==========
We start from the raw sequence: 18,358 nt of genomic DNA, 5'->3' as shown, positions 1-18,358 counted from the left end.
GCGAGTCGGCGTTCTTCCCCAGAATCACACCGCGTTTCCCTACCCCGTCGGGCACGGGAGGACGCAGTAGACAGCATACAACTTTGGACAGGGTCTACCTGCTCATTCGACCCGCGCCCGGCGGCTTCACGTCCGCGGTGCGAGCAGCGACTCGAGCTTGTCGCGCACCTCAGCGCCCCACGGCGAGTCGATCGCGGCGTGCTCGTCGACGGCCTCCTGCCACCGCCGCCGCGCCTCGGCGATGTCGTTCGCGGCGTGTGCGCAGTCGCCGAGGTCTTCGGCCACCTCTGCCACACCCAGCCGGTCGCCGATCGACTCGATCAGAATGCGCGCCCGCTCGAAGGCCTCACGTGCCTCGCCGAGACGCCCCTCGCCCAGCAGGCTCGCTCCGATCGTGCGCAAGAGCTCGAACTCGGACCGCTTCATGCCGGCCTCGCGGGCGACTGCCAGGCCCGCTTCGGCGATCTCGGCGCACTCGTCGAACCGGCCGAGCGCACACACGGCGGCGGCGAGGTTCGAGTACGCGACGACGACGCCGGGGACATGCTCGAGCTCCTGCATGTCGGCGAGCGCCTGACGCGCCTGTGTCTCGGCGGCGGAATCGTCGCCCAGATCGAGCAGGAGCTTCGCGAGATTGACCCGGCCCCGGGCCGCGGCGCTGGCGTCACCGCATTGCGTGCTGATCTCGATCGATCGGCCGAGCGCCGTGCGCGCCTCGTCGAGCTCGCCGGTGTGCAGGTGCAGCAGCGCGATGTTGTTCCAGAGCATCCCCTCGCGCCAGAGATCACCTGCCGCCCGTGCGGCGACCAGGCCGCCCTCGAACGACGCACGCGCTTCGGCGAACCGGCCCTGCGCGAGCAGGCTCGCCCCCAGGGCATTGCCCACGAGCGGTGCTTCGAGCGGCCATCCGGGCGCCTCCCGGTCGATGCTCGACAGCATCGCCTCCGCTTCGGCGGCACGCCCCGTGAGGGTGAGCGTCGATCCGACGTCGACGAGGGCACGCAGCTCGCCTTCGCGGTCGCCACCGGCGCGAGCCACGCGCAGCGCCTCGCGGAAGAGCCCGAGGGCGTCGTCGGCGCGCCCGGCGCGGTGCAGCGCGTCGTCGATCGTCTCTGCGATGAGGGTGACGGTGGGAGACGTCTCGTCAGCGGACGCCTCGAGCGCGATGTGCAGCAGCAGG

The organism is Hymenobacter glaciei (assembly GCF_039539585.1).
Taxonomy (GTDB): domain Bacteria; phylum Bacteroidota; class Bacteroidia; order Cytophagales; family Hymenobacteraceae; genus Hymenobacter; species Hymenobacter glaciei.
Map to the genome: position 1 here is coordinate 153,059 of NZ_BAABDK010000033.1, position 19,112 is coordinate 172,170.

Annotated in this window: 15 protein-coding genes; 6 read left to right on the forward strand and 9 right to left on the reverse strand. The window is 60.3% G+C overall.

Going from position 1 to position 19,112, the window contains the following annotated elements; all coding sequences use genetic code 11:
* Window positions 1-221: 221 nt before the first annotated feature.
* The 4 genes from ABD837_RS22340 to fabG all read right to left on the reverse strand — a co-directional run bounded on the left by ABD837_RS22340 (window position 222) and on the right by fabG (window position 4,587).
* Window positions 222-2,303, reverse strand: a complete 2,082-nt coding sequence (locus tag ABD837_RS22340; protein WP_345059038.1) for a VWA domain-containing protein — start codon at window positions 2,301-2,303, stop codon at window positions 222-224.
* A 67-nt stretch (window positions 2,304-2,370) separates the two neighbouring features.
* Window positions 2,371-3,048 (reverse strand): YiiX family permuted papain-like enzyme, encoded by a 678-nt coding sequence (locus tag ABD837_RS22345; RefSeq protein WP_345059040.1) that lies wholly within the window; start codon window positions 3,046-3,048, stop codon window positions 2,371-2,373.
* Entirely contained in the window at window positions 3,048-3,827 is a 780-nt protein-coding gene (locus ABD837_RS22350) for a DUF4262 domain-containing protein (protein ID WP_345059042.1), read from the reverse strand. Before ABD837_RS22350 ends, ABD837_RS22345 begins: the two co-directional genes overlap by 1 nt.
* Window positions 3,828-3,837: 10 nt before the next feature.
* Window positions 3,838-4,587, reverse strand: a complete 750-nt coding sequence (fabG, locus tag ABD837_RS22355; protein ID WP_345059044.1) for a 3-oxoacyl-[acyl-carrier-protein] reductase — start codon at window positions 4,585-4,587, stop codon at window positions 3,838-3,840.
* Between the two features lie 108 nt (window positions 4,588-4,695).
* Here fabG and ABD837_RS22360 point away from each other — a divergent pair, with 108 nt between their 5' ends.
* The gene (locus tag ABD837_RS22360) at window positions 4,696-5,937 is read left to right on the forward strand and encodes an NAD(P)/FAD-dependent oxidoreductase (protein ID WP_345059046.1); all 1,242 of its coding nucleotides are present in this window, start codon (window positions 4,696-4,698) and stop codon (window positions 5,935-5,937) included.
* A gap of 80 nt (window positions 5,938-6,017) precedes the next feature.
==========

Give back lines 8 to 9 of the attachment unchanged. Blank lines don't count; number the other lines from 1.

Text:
* Window positions 1-221: 221 nt before the first annotated feature.
* The 4 genes from ABD837_RS22340 to fabG all read right to left on the reverse strand — a co-directional run bounded on the left by ABD837_RS22340 (window position 222) and on the right by fabG (window position 4,587).